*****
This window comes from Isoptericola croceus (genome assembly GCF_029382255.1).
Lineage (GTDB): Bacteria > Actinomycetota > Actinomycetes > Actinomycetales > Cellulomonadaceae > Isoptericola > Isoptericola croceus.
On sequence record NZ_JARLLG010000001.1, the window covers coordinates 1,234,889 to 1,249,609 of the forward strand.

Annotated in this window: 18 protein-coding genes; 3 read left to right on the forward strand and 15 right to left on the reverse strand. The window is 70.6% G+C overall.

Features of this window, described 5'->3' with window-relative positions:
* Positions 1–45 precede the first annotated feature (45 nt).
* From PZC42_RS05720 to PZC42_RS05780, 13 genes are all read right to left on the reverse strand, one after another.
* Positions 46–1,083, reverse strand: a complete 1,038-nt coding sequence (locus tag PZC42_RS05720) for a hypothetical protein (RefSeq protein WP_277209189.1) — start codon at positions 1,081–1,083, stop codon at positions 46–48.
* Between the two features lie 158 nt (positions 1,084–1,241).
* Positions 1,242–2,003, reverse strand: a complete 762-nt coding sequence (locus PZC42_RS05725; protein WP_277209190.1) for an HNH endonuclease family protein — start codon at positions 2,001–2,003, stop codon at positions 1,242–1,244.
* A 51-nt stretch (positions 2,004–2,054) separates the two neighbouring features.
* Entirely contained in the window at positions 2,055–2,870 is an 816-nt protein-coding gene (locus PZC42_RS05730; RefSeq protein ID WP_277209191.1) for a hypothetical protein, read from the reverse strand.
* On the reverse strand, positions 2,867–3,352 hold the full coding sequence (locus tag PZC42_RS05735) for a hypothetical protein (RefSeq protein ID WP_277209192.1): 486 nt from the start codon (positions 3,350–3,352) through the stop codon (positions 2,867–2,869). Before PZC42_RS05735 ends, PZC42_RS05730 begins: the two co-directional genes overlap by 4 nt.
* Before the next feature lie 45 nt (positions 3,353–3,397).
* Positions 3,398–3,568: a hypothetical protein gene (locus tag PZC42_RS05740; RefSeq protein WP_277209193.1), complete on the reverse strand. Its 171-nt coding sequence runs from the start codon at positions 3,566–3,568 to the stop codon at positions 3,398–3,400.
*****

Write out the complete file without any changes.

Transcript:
This window comes from Isoptericola croceus (genome assembly GCF_029382255.1).
Lineage (GTDB): Bacteria > Actinomycetota > Actinomycetes > Actinomycetales > Cellulomonadaceae > Isoptericola > Isoptericola croceus.
On sequence record NZ_JARLLG010000001.1, the window covers coordinates 1,234,889 to 1,249,609 of the forward strand.

Annotated in this window: 18 protein-coding genes; 3 read left to right on the forward strand and 15 right to left on the reverse strand. The window is 70.6% G+C overall.

Features of this window, described 5'->3' with window-relative positions:
* Positions 1–45 precede the first annotated feature (45 nt).
* From PZC42_RS05720 to PZC42_RS05780, 13 genes are all read right to left on the reverse strand, one after another.
* Positions 46–1,083, reverse strand: a complete 1,038-nt coding sequence (locus tag PZC42_RS05720) for a hypothetical protein (RefSeq protein WP_277209189.1) — start codon at positions 1,081–1,083, stop codon at positions 46–48.
* Between the two features lie 158 nt (positions 1,084–1,241).
* Positions 1,242–2,003, reverse strand: a complete 762-nt coding sequence (locus PZC42_RS05725; protein WP_277209190.1) for an HNH endonuclease family protein — start codon at positions 2,001–2,003, stop codon at positions 1,242–1,244.
* A 51-nt stretch (positions 2,004–2,054) separates the two neighbouring features.
* Entirely contained in the window at positions 2,055–2,870 is an 816-nt protein-coding gene (locus PZC42_RS05730; RefSeq protein ID WP_277209191.1) for a hypothetical protein, read from the reverse strand.
* On the reverse strand, positions 2,867–3,352 hold the full coding sequence (locus tag PZC42_RS05735) for a hypothetical protein (RefSeq protein ID WP_277209192.1): 486 nt from the start codon (positions 3,350–3,352) through the stop codon (positions 2,867–2,869). Before PZC42_RS05735 ends, PZC42_RS05730 begins: the two co-directional genes overlap by 4 nt.
* Before the next feature lie 45 nt (positions 3,353–3,397).
* Positions 3,398–3,568: a hypothetical protein gene (locus tag PZC42_RS05740; RefSeq protein WP_277209193.1), complete on the reverse strand. Its 171-nt coding sequence runs from the start codon at positions 3,566–3,568 to the stop codon at positions 3,398–3,400.